1947- Court’s first Establishment Clause holding, Everson v. Board of Education, Justice Hugo Black wrote: The “establishment of religion” clause of the First Amendment means at least this: Neither a state nor the Federal Government can set up a church.
1940s-1980s- The Supreme Court adhered to the stricter separationist position, striking prayer and Bible reading in the public schools, barring most funding of parochial schools, and striking the government’s display of the Ten Commandments and other religious symbols.
Conflict is progressive.
The conflict of separation of church and state is progressive because the system has changed from only evolution in the classroom to some states being allowed teach creationism as well. According to, the court case 917 F2d 1004 Webster v. New Lenox School District No M, in 1990, it states “The district court determined that Mr. Dunne failed to state a cognizable first amendment claim because his desire to obtain information about creation science was outweighed by the school district's compelling interest in avoiding establishment clause violations and in protecting the first amendment rights of other students.” This teacher believed that he could teach creationism because of his first amendment but the court denied it. Their reasoning was that by allowing him to teach creationism it would violate the students’ First Amendment. According to Revamped ‘anti-science’ education bills in United States find Success by Erin Ross it states,” Florida’s legislature approved a bill on 5 May that would enable residents to challenge what educators teach students. And two other states have already approved non-binding legislation this year urging teachers to embrace ‘academic freedom’ and present the full spectrum of views on evolution and climate change.” Schools in Florida and in other states will soon be allowed to teach what they please in school, specifically on evolution. Over the years the separation has become weaker in some parts of the nation, there has been progress on religion in the classroom. Currently, there is a debate over public funding for private or religious insitutions due to a voucher program that is supported by the Secretary of Education, Betsy DeVos. This conflict displays the big idea that the separation of church and state is in the educational curriculum. Some public schools teach on science based information discluding religious information. According to, Under DeVos, Here's How School Choice Might Work by Anya Kamenetz, it states, “Corporations or individuals can offset state tax liability by donating to a private, nonprofit scholarship organization. The money from this fund is in turn awarded to families to pay for tuition at private schools.” The voucher program overpasses the separation of church and state. The separation of church and state divides education and religious views, and the voucher program is basically providing citizens with government funds to move to a private religious school. “Betsy DeVos and God’s Plan for Schools” by Katherine Stewart states, “Like other advocates of school voucher programs, Ms. DeVos presents her plans as a way to improve public education and give families more choice. But the family foundations’ money supports a far more expansive effort.” Ms. DeVos displays the voucher program as a program that is made to improve public schools and give families a chance to attend a private school. Therefore, the separation of church and state, and the extent in which public schools practice this constitutional rule is inconsistent in schools across America.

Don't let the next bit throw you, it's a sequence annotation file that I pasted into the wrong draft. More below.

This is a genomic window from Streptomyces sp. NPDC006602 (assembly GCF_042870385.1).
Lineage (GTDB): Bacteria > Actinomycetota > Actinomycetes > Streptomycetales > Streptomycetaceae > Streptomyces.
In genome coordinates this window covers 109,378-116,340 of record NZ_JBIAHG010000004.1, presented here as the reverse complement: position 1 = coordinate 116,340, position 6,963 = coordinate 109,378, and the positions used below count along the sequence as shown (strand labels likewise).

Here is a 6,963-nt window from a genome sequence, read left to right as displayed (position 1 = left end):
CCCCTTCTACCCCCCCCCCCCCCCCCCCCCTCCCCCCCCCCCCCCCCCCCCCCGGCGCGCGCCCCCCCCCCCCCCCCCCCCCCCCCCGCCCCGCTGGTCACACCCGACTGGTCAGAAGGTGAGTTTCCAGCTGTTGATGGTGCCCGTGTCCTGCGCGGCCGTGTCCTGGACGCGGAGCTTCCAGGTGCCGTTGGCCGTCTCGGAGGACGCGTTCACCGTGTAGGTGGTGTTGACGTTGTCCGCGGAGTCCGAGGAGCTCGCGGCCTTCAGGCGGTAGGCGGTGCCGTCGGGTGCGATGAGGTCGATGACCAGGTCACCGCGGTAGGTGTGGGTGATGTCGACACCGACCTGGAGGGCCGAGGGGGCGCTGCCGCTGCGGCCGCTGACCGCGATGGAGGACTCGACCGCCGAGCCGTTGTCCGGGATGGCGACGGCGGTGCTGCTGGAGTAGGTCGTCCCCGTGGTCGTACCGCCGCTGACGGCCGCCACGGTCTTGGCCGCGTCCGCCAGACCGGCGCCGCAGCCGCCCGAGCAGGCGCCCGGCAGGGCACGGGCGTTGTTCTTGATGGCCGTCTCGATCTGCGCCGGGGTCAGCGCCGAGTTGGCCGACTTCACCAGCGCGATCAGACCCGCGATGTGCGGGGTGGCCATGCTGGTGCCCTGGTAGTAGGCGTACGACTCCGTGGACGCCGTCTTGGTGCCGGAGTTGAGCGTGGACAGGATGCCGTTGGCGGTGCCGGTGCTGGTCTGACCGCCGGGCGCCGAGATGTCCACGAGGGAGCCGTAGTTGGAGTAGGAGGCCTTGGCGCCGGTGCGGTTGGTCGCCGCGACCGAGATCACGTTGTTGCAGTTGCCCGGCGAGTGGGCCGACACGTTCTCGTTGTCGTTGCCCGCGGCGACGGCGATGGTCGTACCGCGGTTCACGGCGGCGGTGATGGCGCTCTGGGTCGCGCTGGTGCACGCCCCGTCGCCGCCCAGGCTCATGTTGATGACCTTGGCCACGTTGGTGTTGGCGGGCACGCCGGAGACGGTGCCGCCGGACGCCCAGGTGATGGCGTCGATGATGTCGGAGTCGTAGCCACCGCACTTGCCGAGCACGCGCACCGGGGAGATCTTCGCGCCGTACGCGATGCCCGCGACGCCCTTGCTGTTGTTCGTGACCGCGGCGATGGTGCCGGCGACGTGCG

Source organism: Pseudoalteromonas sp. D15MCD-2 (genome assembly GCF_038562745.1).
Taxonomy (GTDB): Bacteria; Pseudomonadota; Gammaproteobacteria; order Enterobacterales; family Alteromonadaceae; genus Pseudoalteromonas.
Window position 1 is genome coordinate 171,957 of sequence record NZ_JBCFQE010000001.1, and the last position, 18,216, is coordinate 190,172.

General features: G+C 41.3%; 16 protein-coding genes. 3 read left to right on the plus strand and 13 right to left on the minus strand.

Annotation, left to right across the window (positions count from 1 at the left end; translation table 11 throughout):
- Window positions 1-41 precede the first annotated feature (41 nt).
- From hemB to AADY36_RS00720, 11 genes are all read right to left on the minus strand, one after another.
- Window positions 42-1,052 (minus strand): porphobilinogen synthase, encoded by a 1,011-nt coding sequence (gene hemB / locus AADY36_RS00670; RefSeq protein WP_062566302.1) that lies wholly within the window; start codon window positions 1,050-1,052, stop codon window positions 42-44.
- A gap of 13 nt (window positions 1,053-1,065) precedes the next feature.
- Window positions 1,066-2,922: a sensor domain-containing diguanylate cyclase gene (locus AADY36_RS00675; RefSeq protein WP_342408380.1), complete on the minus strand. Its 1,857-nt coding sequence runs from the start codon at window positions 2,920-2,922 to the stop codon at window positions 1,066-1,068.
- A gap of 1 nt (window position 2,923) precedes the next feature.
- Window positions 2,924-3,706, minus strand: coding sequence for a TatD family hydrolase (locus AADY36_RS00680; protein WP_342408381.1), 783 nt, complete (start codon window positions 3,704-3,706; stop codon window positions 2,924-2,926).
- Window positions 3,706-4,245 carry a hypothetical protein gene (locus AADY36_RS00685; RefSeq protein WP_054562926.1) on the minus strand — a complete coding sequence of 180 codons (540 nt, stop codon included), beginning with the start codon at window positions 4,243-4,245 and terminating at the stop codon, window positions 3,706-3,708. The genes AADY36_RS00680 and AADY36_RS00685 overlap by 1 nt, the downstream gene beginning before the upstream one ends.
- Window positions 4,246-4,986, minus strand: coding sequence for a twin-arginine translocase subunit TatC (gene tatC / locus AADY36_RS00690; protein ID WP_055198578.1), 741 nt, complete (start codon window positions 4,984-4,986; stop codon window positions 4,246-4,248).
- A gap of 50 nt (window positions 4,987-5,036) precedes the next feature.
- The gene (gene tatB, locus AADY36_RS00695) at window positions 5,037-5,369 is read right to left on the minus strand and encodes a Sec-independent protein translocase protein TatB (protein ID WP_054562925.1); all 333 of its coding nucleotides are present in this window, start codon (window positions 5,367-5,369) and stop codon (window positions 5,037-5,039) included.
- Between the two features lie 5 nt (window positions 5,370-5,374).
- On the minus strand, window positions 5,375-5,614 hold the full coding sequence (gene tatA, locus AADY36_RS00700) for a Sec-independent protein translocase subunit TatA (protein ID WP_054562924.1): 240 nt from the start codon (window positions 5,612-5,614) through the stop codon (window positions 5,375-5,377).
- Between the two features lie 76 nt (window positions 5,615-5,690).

Language Of The Discipline
According to the Merriam-Webster it states that the definition of secular is “ not involving religion or religious matters”
According to Stanford Encyclopedia of Philosophy it defines creationism as “ believes that a god who is absolute creator of heaven and earth, out of nothing, by an act of free will. “
Intelligent Design is defined as “certain features of the universe and of living things are best explained by an intelligent cause. This "intelligent cause" is often assumed to be God.” in Understanding Science
A voucher is defined as “a coupon issued by government to a parent or guardian to be used to fund a child's education in either a public or private school” in Merriam Webster.
Separation of church and state removes religious based ideas from the education curriculum. Controversial issues where separation of church and state have impacted the curriculum is origins of life, history, and climate change. When discussing the origin of life in school, the school curriculum calls for evolution. According to the National Science Teachers Association it states, ”Furthermore, if evolution is not taught, students will not achieve the level of scientific literacy needed to be well-informed citizens and prepared for college and STEM careers.” Teachers need to teach evolution because it gives students the resources to become well informed on the origins of life. They do not teach creationism because this religious based and will violate the separation. However some public schools do not have this separation of church and state, like the school in Louisiana. According to The New York Times, “The Louisiana law permits public school teachers to use materials critical of established scientific thought, with “evolution, the origins of life, global warming and human cloning” singled out as targets.” This public school teaches controversy because they discuss religious based theories as well as evolution. The state of Louisiana “has created a backdoor” where creationism has entered the classroom. Therefore in these schools there is no separation of church and state.